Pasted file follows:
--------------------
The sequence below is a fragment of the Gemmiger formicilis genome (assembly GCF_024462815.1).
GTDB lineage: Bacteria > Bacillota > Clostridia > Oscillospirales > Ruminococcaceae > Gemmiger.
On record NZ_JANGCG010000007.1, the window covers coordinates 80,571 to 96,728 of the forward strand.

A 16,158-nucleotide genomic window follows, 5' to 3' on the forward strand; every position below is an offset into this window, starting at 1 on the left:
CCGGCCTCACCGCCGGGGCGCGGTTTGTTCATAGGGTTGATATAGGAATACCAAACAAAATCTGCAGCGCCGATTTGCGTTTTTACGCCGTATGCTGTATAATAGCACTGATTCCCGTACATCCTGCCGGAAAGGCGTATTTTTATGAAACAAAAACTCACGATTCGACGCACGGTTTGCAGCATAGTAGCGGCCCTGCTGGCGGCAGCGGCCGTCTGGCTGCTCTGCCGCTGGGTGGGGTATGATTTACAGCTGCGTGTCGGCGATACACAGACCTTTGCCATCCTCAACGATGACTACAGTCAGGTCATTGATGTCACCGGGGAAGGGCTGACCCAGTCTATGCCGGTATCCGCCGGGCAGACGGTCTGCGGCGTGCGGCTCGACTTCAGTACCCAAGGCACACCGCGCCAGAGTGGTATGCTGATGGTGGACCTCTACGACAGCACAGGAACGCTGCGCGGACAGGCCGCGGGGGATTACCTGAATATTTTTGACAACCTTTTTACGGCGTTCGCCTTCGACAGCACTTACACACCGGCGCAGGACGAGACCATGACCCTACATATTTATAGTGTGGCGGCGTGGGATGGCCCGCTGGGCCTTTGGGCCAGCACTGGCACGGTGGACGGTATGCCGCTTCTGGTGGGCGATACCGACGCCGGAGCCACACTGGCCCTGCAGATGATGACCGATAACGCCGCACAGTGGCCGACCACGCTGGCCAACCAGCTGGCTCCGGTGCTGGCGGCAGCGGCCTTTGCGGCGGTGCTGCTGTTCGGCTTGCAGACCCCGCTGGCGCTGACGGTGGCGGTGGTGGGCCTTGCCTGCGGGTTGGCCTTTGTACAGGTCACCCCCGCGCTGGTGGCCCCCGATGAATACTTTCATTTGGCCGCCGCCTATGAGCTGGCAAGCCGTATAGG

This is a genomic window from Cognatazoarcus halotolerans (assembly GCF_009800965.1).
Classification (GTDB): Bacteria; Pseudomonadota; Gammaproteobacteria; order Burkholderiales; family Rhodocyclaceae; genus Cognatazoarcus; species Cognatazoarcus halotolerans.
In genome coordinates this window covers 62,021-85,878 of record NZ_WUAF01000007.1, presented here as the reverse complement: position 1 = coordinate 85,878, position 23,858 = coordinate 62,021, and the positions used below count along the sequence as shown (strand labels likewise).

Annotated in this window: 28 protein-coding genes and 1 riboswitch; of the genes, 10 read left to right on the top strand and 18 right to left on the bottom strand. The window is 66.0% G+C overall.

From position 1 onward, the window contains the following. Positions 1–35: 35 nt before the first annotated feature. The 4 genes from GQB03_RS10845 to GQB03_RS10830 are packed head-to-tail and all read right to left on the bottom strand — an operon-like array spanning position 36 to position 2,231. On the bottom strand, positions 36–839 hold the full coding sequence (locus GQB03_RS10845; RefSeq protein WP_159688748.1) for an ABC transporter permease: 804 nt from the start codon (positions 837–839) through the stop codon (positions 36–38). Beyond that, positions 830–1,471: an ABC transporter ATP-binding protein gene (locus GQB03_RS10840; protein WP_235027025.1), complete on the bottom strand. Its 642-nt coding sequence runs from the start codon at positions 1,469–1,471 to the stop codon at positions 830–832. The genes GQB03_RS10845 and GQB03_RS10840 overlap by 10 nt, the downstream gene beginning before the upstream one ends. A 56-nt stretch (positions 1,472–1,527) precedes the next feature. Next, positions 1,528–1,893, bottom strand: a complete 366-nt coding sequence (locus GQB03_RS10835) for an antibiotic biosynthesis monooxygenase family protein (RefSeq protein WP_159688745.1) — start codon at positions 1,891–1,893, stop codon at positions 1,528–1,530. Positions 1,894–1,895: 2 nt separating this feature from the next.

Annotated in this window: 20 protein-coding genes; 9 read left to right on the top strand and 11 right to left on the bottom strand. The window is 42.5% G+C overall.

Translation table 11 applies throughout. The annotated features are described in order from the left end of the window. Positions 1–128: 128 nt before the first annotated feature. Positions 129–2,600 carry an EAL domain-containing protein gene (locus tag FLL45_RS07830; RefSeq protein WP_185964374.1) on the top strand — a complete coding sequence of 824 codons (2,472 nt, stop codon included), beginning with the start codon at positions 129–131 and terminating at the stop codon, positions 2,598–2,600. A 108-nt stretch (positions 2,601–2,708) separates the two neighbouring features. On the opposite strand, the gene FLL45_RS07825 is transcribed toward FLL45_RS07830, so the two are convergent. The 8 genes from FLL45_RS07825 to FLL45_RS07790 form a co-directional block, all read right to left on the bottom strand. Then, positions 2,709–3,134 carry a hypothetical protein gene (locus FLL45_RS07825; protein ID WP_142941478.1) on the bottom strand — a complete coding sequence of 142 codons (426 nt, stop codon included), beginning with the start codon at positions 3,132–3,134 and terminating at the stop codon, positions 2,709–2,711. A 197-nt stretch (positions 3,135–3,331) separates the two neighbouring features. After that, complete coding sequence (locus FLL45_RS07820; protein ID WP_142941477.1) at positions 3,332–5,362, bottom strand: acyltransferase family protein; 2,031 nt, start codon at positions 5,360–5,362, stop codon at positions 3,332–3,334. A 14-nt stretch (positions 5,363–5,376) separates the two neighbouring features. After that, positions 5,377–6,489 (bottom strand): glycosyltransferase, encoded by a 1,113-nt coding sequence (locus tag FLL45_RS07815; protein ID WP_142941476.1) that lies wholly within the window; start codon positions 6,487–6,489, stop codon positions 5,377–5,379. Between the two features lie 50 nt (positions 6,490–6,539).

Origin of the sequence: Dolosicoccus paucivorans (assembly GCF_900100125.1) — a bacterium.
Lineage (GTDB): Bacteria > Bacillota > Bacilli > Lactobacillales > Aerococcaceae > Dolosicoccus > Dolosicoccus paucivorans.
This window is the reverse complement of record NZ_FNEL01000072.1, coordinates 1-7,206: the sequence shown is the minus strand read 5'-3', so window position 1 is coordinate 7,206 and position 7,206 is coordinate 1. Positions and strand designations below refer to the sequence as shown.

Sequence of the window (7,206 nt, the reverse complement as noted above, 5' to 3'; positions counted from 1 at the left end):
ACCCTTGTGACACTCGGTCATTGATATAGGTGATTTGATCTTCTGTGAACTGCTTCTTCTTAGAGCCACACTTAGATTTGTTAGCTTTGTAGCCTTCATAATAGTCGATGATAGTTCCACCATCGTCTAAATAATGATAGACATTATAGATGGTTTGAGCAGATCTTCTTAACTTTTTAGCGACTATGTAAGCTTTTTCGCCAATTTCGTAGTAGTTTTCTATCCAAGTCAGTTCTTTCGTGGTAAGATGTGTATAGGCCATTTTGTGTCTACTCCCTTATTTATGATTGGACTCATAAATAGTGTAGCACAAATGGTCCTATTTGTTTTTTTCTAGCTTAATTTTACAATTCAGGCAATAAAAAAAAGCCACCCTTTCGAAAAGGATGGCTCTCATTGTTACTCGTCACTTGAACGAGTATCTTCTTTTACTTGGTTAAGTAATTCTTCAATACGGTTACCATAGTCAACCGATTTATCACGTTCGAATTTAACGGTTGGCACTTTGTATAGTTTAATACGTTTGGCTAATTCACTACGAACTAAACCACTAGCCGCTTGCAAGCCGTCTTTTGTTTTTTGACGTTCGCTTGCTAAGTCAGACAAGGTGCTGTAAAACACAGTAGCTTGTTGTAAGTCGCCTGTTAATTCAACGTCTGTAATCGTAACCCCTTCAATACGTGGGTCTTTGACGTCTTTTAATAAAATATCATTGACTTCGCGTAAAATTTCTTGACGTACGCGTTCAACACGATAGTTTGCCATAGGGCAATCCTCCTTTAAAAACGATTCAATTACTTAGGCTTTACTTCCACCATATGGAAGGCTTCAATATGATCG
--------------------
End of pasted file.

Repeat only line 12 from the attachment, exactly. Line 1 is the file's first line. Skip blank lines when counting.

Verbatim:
Translation table 11 applies throughout. The annotated features are described in order from the left end of the window. Positions 1–128: 128 nt before the first annotated feature. Positions 129–2,600 carry an EAL domain-containing protein gene (locus tag FLL45_RS07830; RefSeq protein WP_185964374.1) on the top strand — a complete coding sequence of 824 codons (2,472 nt, stop codon included), beginning with the start codon at positions 129–131 and terminating at the stop codon, positions 2,598–2,600. A 108-nt stretch (positions 2,601–2,708) separates the two neighbouring features. On the opposite strand, the gene FLL45_RS07825 is transcribed toward FLL45_RS07830, so the two are convergent. The 8 genes from FLL45_RS07825 to FLL45_RS07790 form a co-directional block, all read right to left on the bottom strand. Then, positions 2,709–3,134 carry a hypothetical protein gene (locus FLL45_RS07825; protein ID WP_142941478.1) on the bottom strand — a complete coding sequence of 142 codons (426 nt, stop codon included), beginning with the start codon at positions 3,132–3,134 and terminating at the stop codon, positions 2,709–2,711. A 197-nt stretch (positions 3,135–3,331) separates the two neighbouring features. After that, complete coding sequence (locus FLL45_RS07820; protein ID WP_142941477.1) at positions 3,332–5,362, bottom strand: acyltransferase family protein; 2,031 nt, start codon at positions 5,360–5,362, stop codon at positions 3,332–3,334. A 14-nt stretch (positions 5,363–5,376) separates the two neighbouring features. After that, positions 5,377–6,489 (bottom strand): glycosyltransferase, encoded by a 1,113-nt coding sequence (locus tag FLL45_RS07815; protein ID WP_142941476.1) that lies wholly within the window; start codon positions 6,487–6,489, stop codon positions 5,377–5,379. Between the two features lie 50 nt (positions 6,490–6,539).